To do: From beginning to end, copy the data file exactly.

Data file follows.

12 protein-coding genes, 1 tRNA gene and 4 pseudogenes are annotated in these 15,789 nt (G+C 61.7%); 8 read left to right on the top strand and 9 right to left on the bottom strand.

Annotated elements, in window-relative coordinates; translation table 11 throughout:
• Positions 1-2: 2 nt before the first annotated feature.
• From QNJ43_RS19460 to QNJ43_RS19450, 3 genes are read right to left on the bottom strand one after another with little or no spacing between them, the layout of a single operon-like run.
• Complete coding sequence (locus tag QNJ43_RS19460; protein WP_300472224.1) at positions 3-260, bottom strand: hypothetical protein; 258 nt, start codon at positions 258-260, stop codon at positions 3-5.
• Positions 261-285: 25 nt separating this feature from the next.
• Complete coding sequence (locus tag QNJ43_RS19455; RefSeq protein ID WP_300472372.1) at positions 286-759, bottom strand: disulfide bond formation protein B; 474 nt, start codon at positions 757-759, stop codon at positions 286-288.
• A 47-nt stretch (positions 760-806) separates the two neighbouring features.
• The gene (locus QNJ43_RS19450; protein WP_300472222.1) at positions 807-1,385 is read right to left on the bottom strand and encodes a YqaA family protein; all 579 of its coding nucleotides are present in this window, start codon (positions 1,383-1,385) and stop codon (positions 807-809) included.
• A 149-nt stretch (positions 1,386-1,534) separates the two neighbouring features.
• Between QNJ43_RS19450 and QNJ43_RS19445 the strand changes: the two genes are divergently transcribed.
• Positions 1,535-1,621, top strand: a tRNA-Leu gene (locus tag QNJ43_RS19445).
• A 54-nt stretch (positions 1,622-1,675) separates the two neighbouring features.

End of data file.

12 protein-coding genes, 1 tRNA gene and 4 pseudogenes are annotated in these 15,789 nt (G+C 61.7%); 8 read left to right on the top strand and 9 right to left on the bottom strand.

Annotated elements, in window-relative coordinates; translation table 11 throughout:
• Positions 1-2: 2 nt before the first annotated feature.
• From QNJ43_RS19460 to QNJ43_RS19450, 3 genes are read right to left on the bottom strand one after another with little or no spacing between them, the layout of a single operon-like run.
• Complete coding sequence (locus tag QNJ43_RS19460; protein WP_300472224.1) at positions 3-260, bottom strand: hypothetical protein; 258 nt, start codon at positions 258-260, stop codon at positions 3-5.
• Positions 261-285: 25 nt separating this feature from the next.
• Complete coding sequence (locus tag QNJ43_RS19455; RefSeq protein ID WP_300472372.1) at positions 286-759, bottom strand: disulfide bond formation protein B; 474 nt, start codon at positions 757-759, stop codon at positions 286-288.
• A 47-nt stretch (positions 760-806) separates the two neighbouring features.
• The gene (locus QNJ43_RS19450; protein WP_300472222.1) at positions 807-1,385 is read right to left on the bottom strand and encodes a YqaA family protein; all 579 of its coding nucleotides are present in this window, start codon (positions 1,383-1,385) and stop codon (positions 807-809) included.
• A 149-nt stretch (positions 1,386-1,534) separates the two neighbouring features.
• Between QNJ43_RS19450 and QNJ43_RS19445 the strand changes: the two genes are divergently transcribed.
• Positions 1,535-1,621, top strand: a tRNA-Leu gene (locus tag QNJ43_RS19445).
• A 54-nt stretch (positions 1,622-1,675) separates the two neighbouring features.